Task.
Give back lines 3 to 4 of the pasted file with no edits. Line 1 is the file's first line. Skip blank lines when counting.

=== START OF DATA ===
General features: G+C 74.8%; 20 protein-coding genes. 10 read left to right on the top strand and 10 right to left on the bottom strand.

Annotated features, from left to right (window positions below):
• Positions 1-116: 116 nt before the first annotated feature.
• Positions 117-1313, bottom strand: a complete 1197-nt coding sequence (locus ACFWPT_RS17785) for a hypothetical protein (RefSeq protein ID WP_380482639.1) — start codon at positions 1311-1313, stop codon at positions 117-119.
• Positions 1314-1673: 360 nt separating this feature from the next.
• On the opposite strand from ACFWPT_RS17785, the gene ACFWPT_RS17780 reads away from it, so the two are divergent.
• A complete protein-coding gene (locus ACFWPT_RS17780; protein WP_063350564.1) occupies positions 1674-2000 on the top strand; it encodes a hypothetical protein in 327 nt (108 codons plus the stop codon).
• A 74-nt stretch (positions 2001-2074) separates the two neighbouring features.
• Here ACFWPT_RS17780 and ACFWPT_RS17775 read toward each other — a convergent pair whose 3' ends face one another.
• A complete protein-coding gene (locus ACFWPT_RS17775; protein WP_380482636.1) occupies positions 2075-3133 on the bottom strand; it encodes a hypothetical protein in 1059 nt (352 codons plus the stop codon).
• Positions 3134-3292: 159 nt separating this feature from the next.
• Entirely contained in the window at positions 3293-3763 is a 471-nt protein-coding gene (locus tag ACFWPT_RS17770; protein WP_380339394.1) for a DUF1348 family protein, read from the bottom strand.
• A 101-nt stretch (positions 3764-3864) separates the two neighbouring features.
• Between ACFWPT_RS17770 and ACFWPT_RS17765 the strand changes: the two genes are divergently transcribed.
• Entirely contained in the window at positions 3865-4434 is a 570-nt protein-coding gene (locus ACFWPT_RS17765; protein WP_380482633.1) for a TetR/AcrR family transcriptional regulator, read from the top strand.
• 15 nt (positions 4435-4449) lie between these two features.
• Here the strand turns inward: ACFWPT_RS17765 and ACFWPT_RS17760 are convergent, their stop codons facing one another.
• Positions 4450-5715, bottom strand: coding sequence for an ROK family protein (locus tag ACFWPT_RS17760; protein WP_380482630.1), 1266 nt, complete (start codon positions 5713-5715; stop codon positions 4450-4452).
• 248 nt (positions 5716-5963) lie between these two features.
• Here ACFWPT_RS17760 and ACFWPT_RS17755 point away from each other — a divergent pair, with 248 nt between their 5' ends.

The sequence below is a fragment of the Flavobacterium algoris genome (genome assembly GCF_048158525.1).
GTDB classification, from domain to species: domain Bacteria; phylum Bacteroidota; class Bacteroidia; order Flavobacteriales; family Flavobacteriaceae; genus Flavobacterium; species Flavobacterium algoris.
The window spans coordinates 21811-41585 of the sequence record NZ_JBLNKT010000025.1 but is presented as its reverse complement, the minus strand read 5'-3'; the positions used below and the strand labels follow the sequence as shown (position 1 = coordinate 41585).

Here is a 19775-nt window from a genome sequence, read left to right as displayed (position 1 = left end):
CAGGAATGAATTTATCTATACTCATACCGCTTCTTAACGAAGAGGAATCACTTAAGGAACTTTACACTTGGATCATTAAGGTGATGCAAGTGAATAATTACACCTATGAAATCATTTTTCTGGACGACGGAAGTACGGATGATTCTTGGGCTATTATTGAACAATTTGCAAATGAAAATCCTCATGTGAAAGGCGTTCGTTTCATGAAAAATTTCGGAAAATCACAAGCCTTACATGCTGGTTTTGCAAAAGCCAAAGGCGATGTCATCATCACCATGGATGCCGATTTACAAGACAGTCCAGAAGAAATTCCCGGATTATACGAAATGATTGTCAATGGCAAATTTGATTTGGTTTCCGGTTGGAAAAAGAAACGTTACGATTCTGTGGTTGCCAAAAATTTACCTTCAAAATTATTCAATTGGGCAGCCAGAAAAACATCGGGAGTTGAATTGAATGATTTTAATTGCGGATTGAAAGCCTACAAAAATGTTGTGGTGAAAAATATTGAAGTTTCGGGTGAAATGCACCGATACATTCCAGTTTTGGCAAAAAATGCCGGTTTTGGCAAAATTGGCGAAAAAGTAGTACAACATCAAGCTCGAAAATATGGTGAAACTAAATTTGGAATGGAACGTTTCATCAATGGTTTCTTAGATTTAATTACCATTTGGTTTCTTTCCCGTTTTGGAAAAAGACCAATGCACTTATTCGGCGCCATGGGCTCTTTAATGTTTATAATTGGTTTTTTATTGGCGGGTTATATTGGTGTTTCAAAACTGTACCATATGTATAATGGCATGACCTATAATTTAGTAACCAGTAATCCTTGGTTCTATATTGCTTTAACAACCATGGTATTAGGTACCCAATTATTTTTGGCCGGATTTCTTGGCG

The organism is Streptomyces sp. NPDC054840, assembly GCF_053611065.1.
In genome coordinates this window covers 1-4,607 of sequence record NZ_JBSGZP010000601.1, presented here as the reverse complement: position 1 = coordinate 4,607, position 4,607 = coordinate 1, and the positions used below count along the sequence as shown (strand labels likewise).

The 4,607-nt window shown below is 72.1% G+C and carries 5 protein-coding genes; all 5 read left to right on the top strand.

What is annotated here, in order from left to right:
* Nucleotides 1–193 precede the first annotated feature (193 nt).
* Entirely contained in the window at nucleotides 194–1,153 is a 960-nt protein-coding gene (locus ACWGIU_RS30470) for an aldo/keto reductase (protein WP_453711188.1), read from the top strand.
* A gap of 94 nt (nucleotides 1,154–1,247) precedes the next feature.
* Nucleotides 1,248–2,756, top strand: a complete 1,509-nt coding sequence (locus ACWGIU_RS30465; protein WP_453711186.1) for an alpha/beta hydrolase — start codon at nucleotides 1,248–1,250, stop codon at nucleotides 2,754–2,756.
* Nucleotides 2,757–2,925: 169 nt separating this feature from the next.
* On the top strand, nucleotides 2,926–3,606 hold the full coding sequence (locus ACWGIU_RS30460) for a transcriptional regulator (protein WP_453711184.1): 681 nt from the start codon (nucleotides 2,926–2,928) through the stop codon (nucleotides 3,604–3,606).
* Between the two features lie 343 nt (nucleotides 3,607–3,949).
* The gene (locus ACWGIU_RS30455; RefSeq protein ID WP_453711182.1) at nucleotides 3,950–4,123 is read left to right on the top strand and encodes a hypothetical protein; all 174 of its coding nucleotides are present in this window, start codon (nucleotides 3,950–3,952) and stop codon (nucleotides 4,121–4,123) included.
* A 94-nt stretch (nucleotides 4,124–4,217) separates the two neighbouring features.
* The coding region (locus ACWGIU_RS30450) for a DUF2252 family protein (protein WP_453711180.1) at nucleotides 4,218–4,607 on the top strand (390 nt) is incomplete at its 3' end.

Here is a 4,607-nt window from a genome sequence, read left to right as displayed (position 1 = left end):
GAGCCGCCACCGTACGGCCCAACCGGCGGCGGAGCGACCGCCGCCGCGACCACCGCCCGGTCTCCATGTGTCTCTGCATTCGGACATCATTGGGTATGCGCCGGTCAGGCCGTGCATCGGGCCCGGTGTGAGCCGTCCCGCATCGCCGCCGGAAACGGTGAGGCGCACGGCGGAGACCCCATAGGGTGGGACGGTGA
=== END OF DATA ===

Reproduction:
• Positions 1-116: 116 nt before the first annotated feature.
• Positions 117-1313, bottom strand: a complete 1197-nt coding sequence (locus ACFWPT_RS17785) for a hypothetical protein (RefSeq protein ID WP_380482639.1) — start codon at positions 1311-1313, stop codon at positions 117-119.